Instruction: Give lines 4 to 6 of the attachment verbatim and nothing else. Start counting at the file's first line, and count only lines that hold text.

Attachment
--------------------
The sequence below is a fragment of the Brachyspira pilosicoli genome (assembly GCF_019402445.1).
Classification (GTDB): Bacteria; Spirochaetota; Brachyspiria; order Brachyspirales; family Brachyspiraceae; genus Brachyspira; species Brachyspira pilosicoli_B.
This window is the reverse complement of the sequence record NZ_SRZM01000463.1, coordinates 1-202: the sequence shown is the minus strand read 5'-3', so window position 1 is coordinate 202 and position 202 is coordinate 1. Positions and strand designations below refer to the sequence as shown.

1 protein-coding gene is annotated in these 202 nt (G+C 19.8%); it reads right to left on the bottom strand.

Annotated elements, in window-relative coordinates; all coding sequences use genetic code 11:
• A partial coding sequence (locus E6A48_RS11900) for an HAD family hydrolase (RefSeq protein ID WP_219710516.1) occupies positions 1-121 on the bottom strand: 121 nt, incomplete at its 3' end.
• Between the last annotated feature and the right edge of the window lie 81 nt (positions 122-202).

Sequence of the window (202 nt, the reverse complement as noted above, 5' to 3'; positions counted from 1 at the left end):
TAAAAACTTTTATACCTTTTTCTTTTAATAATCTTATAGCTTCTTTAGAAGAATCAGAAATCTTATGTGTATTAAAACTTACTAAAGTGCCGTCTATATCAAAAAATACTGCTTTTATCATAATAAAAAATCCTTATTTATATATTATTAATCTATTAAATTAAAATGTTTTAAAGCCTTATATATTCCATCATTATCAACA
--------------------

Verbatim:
1 protein-coding gene is annotated in these 202 nt (G+C 19.8%); it reads right to left on the bottom strand.

Annotated elements, in window-relative coordinates; all coding sequences use genetic code 11:
• A partial coding sequence (locus E6A48_RS11900) for an HAD family hydrolase (RefSeq protein ID WP_219710516.1) occupies positions 1-121 on the bottom strand: 121 nt, incomplete at its 3' end.